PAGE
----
US Insights

iOS and Android Continue March to a Two-OS World

Lauren Guenveur

Consumer Insight Director, ComTech

Mobile 03.15.2017 / 08:00


Kantar
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Apple and Google face no real challengers.

Google and Apple's dominance of mobile operating ecosystems seems all but complete.

Gone are the days when a BlackBerry OS, Symbian, or Windows Mobile could make a significant impact. It is clear that there will only be two smartphone ecosystems moving forward – iOS and Android. To succeed, phone manufacturers will have to play by their rules.

February’s Mobile World Congress demonstrated the true state of the market, with re-emerging brand names Nokia and Blackberry capturing a lot of attention, but now operating on Android rather than on their own legacy operating systems. “We witnessed something of a throwback to times past with the new Nokia 3310 feature phone, an updated version of the iconic Nokia look, plus several new Nokia Android smartphones being marketed by HMD, now the exclusive licensee of the Nokia brand. BlackBerry’s new manufacturing partner TCL Communication announced the Android-based BlackBerry KEYone, which includes a classic Blackberry-style physical keyboard. 

iPhone7 Still a top seller in large markets

In Euope's largest markets - Great Britain, Germany, France, Italy and Spain - Android accounted for 74.3% of smartphone sales in the latest period, a marginal increase from 72.9% in the three months ending January 2016. iOS held a 22.7% share, with iPhone 7 remaining the top-selling device in Great Britain, France, and Germany.

Two new Android smartphones – the Nokia 3 and 5, plus the expanded global release of the Nokia 6 – could do well in Western Europe since loyalty to the Nokia brand name there is historically high. At the beginning of 2016, Nokia accounted for 6% of smartphones sold across the EU5, making it the fourth largest brand at the time.

“HMD Global’s focus on revitalizing the Nokia name seems concentrated on quality for cost. Its three new Android phones are priced at €229 or less, with Android Nougat, Google Assistant, aluminium construction, and otherwise solid mid-range specs,” said Dominic Sunnebo, Business Unit Director for Kantar Worldpanel ComTech Europe. “While these models are not expected to rival Apple iPhone 7 or the upcoming Samsung Galaxy S8, they do compete with other mid-range devices like the Huawei P8 and P9 Lite. Both of those Huawei models are strong sellers in price-conscious markets like Italy and Spain. This situation may present a new challenge for Huawei, as it pushes further into the premium end of the market with the debut of the P10.” 

Android Remains Dominant in Asia

In Urban China, in the three months ending January 2017, Android accounted for 83.2% of smartphones sold, an increase of 9.3 percentage points versus the same period a year ago. Huawei continues to account for over a quarter of smartphone sales in the region, at 26.6% for the three months ending January 2017. Apple, whose iPhone 7 remains the top-selling smartphone in Urban China, and Xiaomi are the second and third largest manufacturers in Asia, with 16.6% and 14.5% shares, respectively. However, they continue to experience year-on-year declines as they face increased competition from Oppo and Vivo.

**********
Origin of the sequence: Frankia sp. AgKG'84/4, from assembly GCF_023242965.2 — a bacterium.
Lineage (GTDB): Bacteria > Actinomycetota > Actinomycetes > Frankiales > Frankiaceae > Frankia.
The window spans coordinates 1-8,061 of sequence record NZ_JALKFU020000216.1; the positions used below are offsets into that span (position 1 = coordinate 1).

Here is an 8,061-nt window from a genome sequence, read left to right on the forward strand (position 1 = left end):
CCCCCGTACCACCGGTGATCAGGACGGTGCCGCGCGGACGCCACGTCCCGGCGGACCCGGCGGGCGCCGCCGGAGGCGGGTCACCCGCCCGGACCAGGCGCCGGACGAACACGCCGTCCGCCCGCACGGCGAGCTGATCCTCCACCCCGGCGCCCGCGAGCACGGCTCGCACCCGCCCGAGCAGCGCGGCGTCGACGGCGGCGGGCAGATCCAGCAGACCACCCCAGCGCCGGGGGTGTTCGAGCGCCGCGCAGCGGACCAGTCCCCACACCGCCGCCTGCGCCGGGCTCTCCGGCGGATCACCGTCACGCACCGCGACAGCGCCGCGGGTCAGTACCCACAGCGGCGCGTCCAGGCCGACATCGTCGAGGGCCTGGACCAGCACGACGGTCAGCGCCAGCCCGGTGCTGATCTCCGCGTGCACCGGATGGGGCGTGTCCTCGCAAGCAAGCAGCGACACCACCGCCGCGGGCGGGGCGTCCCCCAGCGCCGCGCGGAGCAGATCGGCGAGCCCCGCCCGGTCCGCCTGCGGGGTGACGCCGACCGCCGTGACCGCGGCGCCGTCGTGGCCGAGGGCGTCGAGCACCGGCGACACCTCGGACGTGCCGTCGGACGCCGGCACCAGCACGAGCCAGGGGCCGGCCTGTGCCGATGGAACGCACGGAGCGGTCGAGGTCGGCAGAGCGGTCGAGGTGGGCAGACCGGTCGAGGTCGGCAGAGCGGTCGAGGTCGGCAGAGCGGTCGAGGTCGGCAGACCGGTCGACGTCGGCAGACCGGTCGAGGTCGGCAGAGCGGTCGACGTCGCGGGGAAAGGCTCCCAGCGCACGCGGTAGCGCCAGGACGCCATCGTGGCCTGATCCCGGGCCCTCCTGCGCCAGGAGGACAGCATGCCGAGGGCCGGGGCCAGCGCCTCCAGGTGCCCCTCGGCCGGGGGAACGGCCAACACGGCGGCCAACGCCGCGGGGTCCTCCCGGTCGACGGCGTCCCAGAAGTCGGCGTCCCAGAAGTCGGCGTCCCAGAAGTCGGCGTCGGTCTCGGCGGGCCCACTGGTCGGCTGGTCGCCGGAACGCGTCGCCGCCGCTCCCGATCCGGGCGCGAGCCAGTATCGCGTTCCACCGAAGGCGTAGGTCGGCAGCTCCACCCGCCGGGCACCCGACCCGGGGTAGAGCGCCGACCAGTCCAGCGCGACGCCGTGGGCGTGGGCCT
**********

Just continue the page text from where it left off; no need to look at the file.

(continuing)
“Xiaomi skipped MWC this year since they had no new devices to launch,” said Tamsin Timpson, strategic insight director at Kantar Worldpanel ComTech Asia. “Just as they did last year, Oppo made their presence felt at the show by debuting new hardware in the form of their 5x Dual Camera Zoom system rather than introducing a new device. Oppo, which sponsors Futbol Club Barcelona, have their sights set on growth beyond China.” 

US Market

In the three months ending January 2017, Android accounted for 56.4% of smartphone sales in the US, down 1.8 percentage points from the period a year earlier. iOS accounted for 42% of smartphone sales, up 2.9 percentage points year-on-year.

It is difficult to see the impact of all the devices launched at MWC 2017 from the perspective of a US consumer since many of them are not initially planned for sale in the US. Seventy percent of the US domestic market is dominated by Apple and Samsung, and the third largest manufacturer, LG, accounted for an additional 11.1% of sales in the three months ending January 2017.

LG’s latest flagship, the G6, launched at MWC, abandons the modular design of last year’s G5 and has some of the premium features of the V20. While the V20 is LG’s best selling device in the US during the latest period, LG’s real strength in the US has always been in the low to mid-range, prepaid market. While the G6 will be welcomed in the US, it is unlikely to have a significant impact on LG’s market share.

 

Source: Kantar Worldpanel


Editor's Notes

This information is based on research extracted from the Kantar Worldpanel ComTech global consumer panel. ComTech is the largest continuous consumer research mobile phone tracking panel of its kind in the world, conducting over one million interviews per year in Europe alone. ComTech tracks mobile phone behavior – including phone purchases, bills/airtime, source of purchase, and usage. It also delivers additional data to promote an understanding of the drivers of share changes, and consumer insight market dynamics. All consumer data in this release excludes enterprise sales.

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